Noted plein air painter Scott Christensen will host a November opening for a series of new works at his downtown Victor, Idaho studio. A reception and sale for “A Painter’s Travels”  takes place on Saturday, November 23rd, 3:00 pm, at 10 S. Main Street, in Victor. I will go out on a wintry limb and assume works shall continue to be for sale after that date and into the holidays.

A lovely time of year, and opportunity, to view Christensen’s latest works and meet the artist. For more information contact Casey at 208.787.5851, or email art@christensenstudio.com. www.christensenstudio.com

Crafting glass at Laurie Thal's studio, 2012.

Crafting glass at Laurie Thal’s studio, 2012.

Glass blower Laurie Thal is opening up her studio again this holiday season—come blow your own glass balls! (Sorry, there’s just no getting around that joke!)  It’s a great time, Thal leads participants through each step of the process, and everyone goes home with a beautiful, hand made ornament.

Dates: November 12 – January 12, 2014. Groups of no less than four people can sign up, and the cost is $30/per person–$20 to make a second ornament.  Phone 307.733.5096 or email thallaurie@gmail.com. 

 

 

 

 

Andoe at Diehl; Cairn Caper; Glass Artists

Diehl Gallery sends out announcements by the bushel; wisely, they’re letting the public know about artists new to the gallery as we move towards our busy summer season…YES, we are moving towards summer!

Artist Joe Andoe caught my eye. He paints horses (doesn’t he) among other subject matter, but what’s fascinating is his biography. He’s a wild man! He’s lucky to be alive!  At least his press materials intimate as much.

New York Times columnist Janet Maslin wrote that Andoe lived a life “straight out of Chuck Palahniuk’s twisted imagination (the dude wrote Fight Club.) Mama was a gum-popping cutie. Little Joe was “a big slug of a baby.” Maslin writes Andoe’s mom rarely saw him during his younger years, and Andoe says his only explanation is that he “tried to stay the hell out of the way.” Popeye, the cartoon character, inspired Andoe to draw Popeye-like tattoos on his grandfather, and eventually Andoe became a “cowboy artist”. What an apt addition to Jackson Hole’s arts scene!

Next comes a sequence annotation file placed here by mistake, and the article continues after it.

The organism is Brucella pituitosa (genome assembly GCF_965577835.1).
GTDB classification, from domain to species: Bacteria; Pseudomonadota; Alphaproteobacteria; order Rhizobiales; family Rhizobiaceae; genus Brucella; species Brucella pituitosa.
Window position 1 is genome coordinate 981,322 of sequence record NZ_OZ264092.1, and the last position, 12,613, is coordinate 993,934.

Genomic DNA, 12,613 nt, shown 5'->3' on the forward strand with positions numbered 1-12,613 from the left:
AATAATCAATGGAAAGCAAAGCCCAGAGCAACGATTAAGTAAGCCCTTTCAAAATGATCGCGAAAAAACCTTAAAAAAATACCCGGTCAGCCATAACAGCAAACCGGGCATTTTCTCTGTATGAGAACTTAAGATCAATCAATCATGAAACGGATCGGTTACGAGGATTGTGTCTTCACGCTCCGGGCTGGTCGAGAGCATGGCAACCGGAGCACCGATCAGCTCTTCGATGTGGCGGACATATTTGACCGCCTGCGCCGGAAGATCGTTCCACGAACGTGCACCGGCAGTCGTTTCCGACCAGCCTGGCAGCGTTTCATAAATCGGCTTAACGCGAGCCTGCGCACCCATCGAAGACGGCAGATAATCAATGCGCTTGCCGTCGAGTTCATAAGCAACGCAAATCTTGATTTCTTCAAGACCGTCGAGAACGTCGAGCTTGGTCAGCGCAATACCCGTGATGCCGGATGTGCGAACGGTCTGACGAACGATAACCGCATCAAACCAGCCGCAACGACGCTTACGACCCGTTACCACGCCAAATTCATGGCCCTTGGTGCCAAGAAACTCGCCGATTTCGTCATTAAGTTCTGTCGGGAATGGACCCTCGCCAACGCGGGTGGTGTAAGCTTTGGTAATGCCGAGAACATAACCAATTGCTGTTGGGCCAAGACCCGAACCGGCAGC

NPR’s All Things Considered said Andoe “talks the way he paints–in simple, direct phrases. He’s no horseman. He’s always preferred fast cars and motorcycles.”  www.diehlgallery.com

There’s a cairn in the world!

When children and free-spirited adults come across interactive public art happenings, it’s magic. It is STRONG medicine. Creating art-on-the-spot, coupled with the sense of leaving your own mark, forms indelible positive memories and connection. With luck, this is exactly what will occur when Jackson artist Bronwyn Minton unveils her Open Air Cairn exhibition project in downtown Jackson this summer.

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Wild Season at NMWA; Heron Glass

Santa, wildlife art —and babies!— make the National Museum of Wildlife Art a real good time. This month’s “First Sunday” takes place December 2nd (Happy Birthday, MOM!!). Time:  11:00 am – 5:00 pm. What you can expect: Holiday music, food and family-user-friendly fun! Otherwise known as Wild About the Season, this celebration is free to locals and visitors.

“Although we do so many community outreach programs, Wild About the Season is always one of our favorites with all the kids and holiday fun,” says the museum’s Ponteir Sackrey. The free-to-all celebration takes place at the museum Sunday, December 2 from 11 a.m. – 5 p.m. Activities include makin your own dreidel and snowflake scratch art from 1 – 4 p.m., a visit with Santa from 1:30 – 3:30 p.m., and a book-signing by local children’s book author Lynn Friess, also from 1:30 – 3:30. Live music will be provided by the Jackson Hole High School Orchestra from 1:15 – 2:15 p.m. and a Journeys School choral group from 2:30 – 3:30 p.m. Additional activities going on throughout the day include a scavenger hunt, a special mailbox for letters to Santa, a book drop to support Teton County Library and Children’s Learning Center, and screenings of the films Frosty the Snowman and Rudolph, the Red-Nosed Reindeer.